April 15, 2020
On March 27, 2020, President Trump signed the Coronavirus Aid, Relief, and Economic Security Act (the "CARES Act") to provide economic benefits to small businesses in response to the novel Coronavirus (COVID-19) pandemic. In addition to the widely publicized Economic Injury Disaster Loan and Paycheck Protection Program, the CARES Act provides long sought-after tax relief for Qualified Improvement Property ("QIP") due to an oversight in the passing of the Tax Cuts and Jobs Act of 2017 ("TCJA").
The technical correction addressed in Section 2307 of the CARES Act amends the federal tax code to allow QIP to be eligible for 100% bonus depreciation. QIP includes any interior improvement of a nonresidential property made by the taxpayer after the building is in service. QIP does not include improvements made to enlarge the building, elevators or escalators, or any internal structural framework. This amendment applies retroactively and may impact tax returns for 2018 and those already filed for 2019.
Prior to the QIP amendment in the CARES Act, QIP was subject to depreciation over a period of 39 years, a change that was made in the TCJA. Now, 100% of the cost of any interior improvements that are considered QIP will be applicable for a deduction immediately. The deduction is not limited to property owners only but includes the improvements made by tenants. Tenants, including those in the restaurant, retail, and hospitality industries, can deduct for improvements such as drywall or lighting or for the replacement of flooring, electrical or plumbing. Restaurant and retail tenants that invest heavily in their spaces through expensive build-outs and remodels could see the most benefit from this amendment. Moreover, given the retroactive nature, eligible businesses may be able to seek a refund from the 2018 tax year for any QIP deduction if the property where the improvements were made was acquired and placed in service after September 27, 2017.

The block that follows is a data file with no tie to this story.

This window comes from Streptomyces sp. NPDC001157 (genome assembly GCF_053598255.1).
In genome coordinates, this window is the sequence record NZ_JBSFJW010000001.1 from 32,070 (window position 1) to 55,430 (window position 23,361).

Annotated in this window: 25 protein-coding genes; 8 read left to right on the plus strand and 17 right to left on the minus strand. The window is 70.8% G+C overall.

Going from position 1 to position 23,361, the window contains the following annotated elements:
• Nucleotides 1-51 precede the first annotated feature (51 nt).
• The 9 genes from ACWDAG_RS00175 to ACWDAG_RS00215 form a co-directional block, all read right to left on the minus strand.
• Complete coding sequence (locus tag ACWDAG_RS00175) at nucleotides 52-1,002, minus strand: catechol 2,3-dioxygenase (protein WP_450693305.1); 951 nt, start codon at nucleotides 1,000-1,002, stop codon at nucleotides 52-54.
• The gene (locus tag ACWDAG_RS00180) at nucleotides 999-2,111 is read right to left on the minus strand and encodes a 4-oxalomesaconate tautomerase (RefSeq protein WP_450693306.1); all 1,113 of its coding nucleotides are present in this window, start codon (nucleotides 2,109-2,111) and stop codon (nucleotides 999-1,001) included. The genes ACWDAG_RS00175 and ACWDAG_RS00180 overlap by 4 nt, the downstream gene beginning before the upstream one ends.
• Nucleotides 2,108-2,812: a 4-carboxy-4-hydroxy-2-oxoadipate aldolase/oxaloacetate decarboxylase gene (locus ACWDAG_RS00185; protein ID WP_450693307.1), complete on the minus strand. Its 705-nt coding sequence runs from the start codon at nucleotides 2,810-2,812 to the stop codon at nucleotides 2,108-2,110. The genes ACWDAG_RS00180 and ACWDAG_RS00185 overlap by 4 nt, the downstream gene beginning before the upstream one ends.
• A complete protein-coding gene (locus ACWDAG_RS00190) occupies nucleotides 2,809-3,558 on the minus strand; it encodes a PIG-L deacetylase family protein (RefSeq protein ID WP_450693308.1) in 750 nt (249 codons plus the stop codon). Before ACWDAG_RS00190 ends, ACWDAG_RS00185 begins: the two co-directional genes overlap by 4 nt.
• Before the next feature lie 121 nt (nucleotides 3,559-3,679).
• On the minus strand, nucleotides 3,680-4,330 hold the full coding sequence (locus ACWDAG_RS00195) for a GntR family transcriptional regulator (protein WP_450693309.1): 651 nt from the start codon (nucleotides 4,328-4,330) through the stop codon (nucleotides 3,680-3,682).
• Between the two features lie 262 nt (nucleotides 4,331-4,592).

In a time when small businesses, especially those in the retail and the restaurant industry, are hurting, this change could provide substantial tax relief. To capitalize on this savings opportunity, businesses should first determine if they are eligible to amend their 2018 tax returns and, if already filed, their 2019 tax returns. Second, businesses should take advantage of the full cost write-off for 2020. Under the TCJA, this 100% bonus depreciation is set to start phasing out in 2023 and expire in 2027.